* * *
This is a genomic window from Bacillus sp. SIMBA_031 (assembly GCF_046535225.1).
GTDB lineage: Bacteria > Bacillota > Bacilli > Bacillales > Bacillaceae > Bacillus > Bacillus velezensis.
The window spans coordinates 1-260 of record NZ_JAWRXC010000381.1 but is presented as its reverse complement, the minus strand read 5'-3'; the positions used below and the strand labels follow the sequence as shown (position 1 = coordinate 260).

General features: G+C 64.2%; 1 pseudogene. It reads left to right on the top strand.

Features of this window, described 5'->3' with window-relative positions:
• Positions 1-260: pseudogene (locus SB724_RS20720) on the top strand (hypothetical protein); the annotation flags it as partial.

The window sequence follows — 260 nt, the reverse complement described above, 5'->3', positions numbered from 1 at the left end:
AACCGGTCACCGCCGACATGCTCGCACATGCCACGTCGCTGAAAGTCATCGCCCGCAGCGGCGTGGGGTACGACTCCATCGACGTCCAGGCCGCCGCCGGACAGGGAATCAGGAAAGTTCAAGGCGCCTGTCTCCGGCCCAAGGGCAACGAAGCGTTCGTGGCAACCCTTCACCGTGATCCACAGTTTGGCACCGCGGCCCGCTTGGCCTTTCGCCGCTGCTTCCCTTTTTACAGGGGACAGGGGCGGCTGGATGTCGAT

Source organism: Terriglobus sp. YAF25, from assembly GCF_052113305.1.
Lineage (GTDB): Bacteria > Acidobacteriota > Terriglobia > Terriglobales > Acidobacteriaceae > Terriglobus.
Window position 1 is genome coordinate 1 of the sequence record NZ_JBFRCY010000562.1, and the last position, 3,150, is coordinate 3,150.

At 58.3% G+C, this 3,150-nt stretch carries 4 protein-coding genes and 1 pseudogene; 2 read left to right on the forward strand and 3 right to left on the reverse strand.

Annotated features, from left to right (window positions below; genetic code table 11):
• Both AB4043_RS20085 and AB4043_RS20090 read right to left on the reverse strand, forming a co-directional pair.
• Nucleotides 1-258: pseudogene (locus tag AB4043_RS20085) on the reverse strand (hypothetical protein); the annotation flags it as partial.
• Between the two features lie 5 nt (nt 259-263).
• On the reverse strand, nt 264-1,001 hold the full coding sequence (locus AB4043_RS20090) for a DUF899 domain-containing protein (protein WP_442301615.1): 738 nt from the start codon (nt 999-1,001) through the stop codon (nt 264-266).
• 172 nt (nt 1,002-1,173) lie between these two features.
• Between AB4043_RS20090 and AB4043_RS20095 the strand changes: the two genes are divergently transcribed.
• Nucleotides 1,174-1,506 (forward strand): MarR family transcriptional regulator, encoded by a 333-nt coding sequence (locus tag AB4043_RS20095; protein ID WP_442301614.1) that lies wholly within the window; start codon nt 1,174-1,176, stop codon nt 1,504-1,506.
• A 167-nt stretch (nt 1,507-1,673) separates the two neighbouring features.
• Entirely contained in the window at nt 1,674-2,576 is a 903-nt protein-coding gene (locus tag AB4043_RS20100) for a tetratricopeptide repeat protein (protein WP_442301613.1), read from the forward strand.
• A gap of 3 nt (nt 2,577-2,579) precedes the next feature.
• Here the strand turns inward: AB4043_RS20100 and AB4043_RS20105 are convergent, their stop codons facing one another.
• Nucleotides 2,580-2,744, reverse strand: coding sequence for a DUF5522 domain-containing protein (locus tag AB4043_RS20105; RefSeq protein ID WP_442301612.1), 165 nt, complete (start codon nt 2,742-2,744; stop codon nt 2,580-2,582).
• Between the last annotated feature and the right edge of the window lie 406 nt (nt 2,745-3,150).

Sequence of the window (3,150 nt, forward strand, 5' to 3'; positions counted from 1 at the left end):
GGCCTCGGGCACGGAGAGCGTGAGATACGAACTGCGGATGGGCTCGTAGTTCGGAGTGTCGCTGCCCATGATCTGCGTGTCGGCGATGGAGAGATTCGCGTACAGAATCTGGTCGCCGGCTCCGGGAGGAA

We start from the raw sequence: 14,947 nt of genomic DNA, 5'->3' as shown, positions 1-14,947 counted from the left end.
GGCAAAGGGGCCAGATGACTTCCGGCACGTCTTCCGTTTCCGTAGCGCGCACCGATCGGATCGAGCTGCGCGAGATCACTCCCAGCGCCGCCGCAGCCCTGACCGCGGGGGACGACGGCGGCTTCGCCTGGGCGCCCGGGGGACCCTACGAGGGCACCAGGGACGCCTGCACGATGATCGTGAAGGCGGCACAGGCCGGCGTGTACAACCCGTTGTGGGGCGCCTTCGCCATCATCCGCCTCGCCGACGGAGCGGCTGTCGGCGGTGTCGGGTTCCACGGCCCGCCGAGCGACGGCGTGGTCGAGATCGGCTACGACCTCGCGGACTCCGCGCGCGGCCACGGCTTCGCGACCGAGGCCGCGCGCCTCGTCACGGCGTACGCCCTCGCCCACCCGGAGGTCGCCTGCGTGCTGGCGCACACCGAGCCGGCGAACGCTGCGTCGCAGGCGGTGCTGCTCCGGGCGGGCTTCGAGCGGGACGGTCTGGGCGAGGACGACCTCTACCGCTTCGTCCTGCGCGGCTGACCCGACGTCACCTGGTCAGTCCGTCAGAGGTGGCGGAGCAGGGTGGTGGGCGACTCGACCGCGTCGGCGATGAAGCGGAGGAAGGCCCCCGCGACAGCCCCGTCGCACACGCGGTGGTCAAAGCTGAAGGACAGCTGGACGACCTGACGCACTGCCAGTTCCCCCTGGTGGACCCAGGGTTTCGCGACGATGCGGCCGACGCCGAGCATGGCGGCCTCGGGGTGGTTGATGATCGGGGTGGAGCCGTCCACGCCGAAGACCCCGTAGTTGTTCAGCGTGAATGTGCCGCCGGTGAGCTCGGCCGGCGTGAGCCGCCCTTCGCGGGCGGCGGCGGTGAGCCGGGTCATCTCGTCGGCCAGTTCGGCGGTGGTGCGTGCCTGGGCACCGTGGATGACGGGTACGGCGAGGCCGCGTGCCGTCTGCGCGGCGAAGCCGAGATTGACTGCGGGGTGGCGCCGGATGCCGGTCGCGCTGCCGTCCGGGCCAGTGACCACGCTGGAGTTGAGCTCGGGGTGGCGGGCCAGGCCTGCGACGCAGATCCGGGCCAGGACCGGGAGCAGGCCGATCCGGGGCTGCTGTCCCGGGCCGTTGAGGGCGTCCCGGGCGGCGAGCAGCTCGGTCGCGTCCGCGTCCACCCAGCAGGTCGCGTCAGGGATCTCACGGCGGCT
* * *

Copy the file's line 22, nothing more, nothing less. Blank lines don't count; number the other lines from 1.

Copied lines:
• Entirely contained in the window at nt 1,674-2,576 is a 903-nt protein-coding gene (locus tag AB4043_RS20100) for a tetratricopeptide repeat protein (protein WP_442301613.1), read from the forward strand.